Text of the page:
Getting on OSCR’s ‘Wick’? Inquiry Report into charity
An OSCR Inquiry Report on a charity raises points on fundraising/grantmaking plans and beyond from which the wider sector can benefit.
OSCR has issued an Inquiry Report into Wick Academy Development Fund (“WADF”). WADF was set up as a charity in 2002. It aimed to raise funds, it is understood, for sporting facilities in Wick. WADF raised funds through a lottery (called “Lucky Letters”). Lucky Letters proved successful. Over £100,000 was raised and the charity currently holds over £140,000. However, WADF has apparently failed to apply funds to further its charitable purposes and provide public benefit. It is case of non-spending of raised funds.
The situation with WADF raises a few points, including:-
OSCR has determined that the charity is not providing public benefit and in the event WADF be removed from the charity register it would (still) not apply it funds for its charitable purposes. Charities removed from the register still have statutory duties to apply their funds for their charitable purposes. Although, as noted in the Scottish charity law review consultation, there is no statutory requirement to provide public benefit after removal from the register.
OSCR’s approach to WADF has been to issue a direction to prohibit the charity distributing or otherwise parting with any funds without OSCR’s consent. It is a negative direction to stop action. Again, the review consultation has highlighted that OSCR has only negative directions at its disposal and cannot positively direct a charity to take particular action. The result in WADF is OSCR’s intention to apply to the court for a ‘judicial factor’ to be appointed to take full control of the charity.
As blogged on before, grant-making plans are just as important as fundraising drives. It seems an issue in WADF (from the OSCR Inquiry Report and recent press reporting) has been settling on an agreed project for spending the money raised. WADF successfully and quickly raised its funds. It has perhaps stumbled to then spend the cash.
While the OSCR report does not reveal detail, a situation such as WADF underlines the importance of trustee decision-making. Should trustees be called to explain decision-making (including non-spending of funds), they will wish to be able to show a proper consideration process. A process that must be rooted in trying to further the charity’s purposes and provide public benefit. While trustee decision-making is ordinarily a private matter, should there be public or regulatory scrutiny, a robust and documented process will help trustees meet any such scrutiny. There can be good reasons for not spending funds, but there needs to be considered reasons for taking such an approach.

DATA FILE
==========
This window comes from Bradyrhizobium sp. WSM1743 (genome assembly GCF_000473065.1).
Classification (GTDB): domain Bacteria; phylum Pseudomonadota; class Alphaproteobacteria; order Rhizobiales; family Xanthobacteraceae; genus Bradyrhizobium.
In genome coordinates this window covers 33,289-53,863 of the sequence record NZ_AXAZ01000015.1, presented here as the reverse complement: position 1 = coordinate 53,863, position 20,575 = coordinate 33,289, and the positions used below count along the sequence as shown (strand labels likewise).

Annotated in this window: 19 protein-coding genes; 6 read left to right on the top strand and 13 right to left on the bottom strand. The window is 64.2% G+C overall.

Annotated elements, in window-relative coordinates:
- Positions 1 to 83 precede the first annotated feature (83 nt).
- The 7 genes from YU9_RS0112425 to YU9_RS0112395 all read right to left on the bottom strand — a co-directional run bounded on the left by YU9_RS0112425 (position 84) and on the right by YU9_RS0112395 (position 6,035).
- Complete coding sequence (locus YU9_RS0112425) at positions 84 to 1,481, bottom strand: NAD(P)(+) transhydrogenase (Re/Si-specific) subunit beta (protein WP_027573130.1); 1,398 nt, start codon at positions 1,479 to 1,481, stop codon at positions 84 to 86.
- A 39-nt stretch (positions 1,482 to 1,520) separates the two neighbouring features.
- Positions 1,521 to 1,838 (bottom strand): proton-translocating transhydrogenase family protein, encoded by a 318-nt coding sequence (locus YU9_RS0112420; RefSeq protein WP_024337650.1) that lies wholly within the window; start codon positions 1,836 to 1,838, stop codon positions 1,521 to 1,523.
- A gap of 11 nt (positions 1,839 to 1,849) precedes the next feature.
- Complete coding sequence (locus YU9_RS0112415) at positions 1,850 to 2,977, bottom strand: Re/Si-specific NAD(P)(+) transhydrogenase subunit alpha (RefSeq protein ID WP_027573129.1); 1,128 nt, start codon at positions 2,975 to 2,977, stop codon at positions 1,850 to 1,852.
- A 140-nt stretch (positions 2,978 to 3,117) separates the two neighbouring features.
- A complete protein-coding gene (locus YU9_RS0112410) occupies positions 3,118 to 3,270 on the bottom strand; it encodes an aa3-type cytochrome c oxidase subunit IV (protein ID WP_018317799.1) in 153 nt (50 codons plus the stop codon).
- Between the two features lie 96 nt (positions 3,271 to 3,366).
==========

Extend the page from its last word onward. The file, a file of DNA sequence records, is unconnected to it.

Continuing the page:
Engagement with OSCR is important. OSCR is required to be a proportionate regulator. We would suggest that few would disagree that OSCR works with that principle at heart. The Inquiry Report notes that an issue with WADF has been OSCR having “engaged repeatedly” with charity and not receiving satisfactory responses.
If a charity cannot spend it funds, it might need to look for a new home for the funds. Dissolution clauses can provide rejuvenation. Many (and all new) charity constitutions will include a clause that provides that a proposed dissolution of the charity must pass funds to another charity with similar purposes. This requires OSCR consent. Finding a new home for funds when they are proving difficult to spend by a charity could provide an answer in some cases and give those funds a new lease of life. Of course, before embarking on such a course of action, trustees must be assured that the funds are not restricted to purposes and conditions attached to how those funds were raised. Without going into detail here, there is an OSCR process for applying to unlock ‘restricted funds’ should that be an issue.
For guidance and help with charity law and governance matters, get in touch with Alan Eccles email@example.com